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The conscientious are morally conflicted when their moral dilemmas or incommensurabilities, real or apparent, have not been resolved. But such doublemindedness need not lead to ethical disintegration or moral insensitivity.

The conscientious are morally conflicted when their moral dilemmas or incommensurabilities, real or apparent, have not been resolved. But such doublemindedness need not lead to ethical disintegration or moral insensitivity. For one may develop the moral virtue of doublemindedness, the settled power to deliberate and act well while morally conflicted. Such action will be accompanied by both moral loss (perhaps 'dirty hands') and ethical gain (salubrious agental stability).

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Date Created
  • 2013-10-28
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  • Text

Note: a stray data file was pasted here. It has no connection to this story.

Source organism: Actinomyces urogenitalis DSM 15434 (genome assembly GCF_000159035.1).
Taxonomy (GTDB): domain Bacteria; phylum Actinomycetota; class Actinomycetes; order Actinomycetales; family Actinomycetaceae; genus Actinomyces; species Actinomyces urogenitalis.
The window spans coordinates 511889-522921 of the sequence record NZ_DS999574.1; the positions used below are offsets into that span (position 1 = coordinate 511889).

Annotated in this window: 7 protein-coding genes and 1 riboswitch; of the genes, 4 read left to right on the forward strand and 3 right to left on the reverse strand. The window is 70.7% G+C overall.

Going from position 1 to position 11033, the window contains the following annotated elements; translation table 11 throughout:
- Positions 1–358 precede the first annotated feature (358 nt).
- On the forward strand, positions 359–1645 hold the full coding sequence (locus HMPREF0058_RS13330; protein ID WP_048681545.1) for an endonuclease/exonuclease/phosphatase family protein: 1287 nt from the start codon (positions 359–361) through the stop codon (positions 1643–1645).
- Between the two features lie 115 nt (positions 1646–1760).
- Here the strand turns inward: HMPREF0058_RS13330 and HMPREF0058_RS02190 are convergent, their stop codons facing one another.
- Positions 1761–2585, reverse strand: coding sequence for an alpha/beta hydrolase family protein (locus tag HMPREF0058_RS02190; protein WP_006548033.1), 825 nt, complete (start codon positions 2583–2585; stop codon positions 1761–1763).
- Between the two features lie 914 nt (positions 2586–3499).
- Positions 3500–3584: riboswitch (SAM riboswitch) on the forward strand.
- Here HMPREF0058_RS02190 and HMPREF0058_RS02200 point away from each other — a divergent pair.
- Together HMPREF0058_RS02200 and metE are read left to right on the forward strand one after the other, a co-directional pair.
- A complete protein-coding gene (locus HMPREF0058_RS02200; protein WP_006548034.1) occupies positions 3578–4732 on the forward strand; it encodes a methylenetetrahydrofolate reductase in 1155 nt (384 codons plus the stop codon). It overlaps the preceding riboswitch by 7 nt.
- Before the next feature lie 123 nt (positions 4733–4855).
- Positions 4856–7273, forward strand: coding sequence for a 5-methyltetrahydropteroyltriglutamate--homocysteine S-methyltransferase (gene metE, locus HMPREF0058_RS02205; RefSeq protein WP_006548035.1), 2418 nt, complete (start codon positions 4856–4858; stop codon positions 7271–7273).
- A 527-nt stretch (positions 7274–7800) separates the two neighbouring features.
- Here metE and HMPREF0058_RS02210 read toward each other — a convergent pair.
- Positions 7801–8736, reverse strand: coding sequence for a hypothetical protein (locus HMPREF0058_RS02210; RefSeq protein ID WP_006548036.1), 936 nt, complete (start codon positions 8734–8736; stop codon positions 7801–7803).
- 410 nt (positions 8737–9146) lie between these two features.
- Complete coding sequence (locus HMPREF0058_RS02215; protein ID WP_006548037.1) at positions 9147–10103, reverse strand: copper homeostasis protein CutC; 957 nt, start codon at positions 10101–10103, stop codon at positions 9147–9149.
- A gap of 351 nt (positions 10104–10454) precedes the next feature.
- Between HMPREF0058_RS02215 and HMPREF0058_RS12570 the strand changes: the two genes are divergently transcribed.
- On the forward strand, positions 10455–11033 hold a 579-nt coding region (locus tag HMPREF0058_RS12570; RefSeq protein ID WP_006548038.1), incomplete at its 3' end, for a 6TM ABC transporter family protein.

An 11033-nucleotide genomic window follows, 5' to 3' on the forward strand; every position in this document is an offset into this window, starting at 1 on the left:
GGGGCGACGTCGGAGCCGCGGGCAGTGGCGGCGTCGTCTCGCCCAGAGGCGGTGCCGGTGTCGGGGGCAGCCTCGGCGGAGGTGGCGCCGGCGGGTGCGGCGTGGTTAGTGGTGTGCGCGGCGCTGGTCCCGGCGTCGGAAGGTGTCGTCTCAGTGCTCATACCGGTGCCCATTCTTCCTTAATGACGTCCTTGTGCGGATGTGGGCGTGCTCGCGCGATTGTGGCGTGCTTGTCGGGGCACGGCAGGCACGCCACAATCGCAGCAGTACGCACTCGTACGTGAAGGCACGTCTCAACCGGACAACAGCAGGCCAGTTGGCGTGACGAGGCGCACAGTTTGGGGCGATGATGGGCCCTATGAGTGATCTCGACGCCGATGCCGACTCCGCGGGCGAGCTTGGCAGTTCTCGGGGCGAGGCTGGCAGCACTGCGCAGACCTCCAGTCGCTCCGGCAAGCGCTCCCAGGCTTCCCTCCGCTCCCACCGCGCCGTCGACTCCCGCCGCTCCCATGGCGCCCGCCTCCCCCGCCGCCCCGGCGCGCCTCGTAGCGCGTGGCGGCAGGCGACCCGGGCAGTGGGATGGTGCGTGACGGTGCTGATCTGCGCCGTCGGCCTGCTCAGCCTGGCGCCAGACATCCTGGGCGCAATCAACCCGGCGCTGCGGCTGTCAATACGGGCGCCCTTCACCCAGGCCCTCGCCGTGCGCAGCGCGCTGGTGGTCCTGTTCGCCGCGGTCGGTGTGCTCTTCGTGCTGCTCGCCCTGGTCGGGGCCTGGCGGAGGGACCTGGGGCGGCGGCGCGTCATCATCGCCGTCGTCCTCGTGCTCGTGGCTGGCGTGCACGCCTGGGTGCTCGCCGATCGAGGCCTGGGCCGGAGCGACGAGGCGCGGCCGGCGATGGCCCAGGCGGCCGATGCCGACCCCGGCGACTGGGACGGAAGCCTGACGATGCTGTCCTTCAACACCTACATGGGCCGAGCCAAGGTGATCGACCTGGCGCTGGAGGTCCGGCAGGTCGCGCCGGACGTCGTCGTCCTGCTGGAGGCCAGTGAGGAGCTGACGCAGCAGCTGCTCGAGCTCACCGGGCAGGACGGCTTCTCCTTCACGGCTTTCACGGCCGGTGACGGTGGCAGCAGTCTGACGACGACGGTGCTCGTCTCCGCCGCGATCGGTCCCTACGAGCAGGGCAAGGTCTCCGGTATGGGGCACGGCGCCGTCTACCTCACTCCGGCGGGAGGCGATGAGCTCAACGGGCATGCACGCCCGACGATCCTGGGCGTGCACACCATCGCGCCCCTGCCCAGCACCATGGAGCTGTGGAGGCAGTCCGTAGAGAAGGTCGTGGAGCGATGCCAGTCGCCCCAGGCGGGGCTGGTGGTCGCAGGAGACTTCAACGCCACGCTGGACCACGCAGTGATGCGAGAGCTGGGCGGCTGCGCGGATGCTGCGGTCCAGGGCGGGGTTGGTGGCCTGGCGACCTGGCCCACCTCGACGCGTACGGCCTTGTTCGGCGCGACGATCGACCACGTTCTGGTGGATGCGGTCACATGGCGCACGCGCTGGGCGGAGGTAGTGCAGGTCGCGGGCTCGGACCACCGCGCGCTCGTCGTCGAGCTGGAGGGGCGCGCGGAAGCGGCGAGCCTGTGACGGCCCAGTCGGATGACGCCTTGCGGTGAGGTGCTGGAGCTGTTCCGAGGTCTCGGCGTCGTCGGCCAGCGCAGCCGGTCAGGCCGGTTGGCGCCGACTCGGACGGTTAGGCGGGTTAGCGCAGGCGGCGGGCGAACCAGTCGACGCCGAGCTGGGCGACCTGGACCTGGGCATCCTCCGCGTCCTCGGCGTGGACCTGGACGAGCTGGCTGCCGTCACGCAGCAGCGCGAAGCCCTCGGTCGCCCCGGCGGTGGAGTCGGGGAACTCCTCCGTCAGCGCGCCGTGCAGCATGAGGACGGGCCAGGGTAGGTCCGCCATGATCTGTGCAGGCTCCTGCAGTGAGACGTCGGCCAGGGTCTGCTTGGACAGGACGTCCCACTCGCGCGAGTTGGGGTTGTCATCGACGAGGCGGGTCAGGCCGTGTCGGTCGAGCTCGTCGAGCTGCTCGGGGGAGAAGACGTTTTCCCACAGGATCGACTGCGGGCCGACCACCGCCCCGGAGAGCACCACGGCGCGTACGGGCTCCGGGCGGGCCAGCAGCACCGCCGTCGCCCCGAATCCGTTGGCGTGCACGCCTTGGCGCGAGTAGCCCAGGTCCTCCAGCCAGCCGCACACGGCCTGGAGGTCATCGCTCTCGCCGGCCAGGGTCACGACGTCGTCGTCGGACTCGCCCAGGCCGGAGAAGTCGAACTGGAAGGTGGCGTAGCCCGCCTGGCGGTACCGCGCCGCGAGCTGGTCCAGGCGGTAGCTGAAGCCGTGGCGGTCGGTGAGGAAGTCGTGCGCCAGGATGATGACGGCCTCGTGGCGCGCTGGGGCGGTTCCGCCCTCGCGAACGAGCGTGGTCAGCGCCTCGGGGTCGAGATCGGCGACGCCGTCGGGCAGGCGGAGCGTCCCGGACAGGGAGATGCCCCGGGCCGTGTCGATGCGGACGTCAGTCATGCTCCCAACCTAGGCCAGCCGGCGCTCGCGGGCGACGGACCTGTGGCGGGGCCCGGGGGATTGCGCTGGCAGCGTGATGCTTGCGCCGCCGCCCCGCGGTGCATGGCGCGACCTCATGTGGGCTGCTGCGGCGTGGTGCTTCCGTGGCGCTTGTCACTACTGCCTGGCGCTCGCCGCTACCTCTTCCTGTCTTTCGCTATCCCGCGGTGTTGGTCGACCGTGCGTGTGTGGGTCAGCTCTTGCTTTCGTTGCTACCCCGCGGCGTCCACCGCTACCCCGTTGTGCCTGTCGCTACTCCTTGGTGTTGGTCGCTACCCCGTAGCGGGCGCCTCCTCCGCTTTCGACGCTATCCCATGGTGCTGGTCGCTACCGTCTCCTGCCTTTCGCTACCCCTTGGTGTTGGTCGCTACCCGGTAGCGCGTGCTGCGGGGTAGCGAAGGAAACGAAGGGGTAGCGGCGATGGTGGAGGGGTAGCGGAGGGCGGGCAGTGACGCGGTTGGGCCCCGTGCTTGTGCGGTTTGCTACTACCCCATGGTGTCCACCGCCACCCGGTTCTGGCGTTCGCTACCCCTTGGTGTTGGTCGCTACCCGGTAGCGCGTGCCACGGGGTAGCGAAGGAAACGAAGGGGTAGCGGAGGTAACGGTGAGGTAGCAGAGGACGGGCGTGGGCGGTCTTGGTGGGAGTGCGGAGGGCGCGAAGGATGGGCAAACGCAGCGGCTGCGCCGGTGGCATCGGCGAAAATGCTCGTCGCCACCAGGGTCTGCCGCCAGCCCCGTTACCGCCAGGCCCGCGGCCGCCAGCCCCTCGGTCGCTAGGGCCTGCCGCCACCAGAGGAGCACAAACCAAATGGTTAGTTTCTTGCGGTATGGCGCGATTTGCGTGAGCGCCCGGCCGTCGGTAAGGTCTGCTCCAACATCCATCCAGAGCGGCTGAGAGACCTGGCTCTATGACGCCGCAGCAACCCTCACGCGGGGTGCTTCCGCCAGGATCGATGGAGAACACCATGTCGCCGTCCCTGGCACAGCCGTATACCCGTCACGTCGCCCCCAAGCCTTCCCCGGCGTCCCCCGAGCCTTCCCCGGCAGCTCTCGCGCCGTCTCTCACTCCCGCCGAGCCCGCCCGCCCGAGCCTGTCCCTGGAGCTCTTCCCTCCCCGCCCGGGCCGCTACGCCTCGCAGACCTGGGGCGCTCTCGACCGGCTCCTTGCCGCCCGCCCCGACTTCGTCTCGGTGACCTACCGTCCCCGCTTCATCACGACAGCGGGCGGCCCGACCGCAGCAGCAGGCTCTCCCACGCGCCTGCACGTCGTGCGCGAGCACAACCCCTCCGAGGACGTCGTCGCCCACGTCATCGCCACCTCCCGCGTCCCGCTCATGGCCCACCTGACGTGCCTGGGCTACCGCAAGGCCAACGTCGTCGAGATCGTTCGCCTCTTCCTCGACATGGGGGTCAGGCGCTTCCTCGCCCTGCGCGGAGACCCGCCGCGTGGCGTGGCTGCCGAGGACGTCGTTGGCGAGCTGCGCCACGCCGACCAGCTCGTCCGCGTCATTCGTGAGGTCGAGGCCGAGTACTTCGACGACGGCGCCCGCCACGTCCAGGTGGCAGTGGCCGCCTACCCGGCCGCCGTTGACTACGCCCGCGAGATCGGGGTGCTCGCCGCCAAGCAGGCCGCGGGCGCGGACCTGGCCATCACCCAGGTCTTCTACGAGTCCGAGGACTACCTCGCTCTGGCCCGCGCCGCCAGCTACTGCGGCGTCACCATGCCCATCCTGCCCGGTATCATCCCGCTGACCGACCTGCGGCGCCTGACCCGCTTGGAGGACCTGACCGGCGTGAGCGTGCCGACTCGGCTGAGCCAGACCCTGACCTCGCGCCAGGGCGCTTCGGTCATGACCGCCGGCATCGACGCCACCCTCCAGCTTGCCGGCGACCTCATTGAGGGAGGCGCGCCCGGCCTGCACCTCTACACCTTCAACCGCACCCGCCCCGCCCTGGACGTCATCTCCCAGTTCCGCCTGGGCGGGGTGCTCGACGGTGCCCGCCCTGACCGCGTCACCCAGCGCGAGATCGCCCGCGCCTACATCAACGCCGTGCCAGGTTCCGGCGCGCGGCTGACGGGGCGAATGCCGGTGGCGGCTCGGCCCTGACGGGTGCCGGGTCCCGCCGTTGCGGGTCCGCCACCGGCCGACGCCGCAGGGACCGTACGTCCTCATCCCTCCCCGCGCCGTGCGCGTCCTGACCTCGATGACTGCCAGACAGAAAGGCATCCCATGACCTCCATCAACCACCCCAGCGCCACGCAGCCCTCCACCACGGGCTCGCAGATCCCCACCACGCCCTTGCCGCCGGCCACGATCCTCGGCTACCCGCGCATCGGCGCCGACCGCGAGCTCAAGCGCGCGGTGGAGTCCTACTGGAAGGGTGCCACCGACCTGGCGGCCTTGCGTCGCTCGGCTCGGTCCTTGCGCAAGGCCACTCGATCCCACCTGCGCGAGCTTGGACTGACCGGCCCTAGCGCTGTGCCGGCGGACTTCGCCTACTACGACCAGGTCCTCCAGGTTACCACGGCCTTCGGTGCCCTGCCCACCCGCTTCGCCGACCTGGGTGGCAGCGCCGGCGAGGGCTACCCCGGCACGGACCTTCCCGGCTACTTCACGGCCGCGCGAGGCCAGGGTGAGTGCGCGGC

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    Identifier
    • Digital object identifier: 10.1017/S0031819113000077
    • Identifier Type
      International standard serial number
      Identifier Value
      0031-8191
    • Identifier Type
      International standard serial number
      Identifier Value
      1469-817X
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    This is a suggested citation. Consult the appropriate style guide for specific citation guidelines.

    Donald Beggs (2013). The Moral Virtue of Doublemindedness. Philosophy, 88, pp 411-432. doi:10.1017/S0031819113000077.

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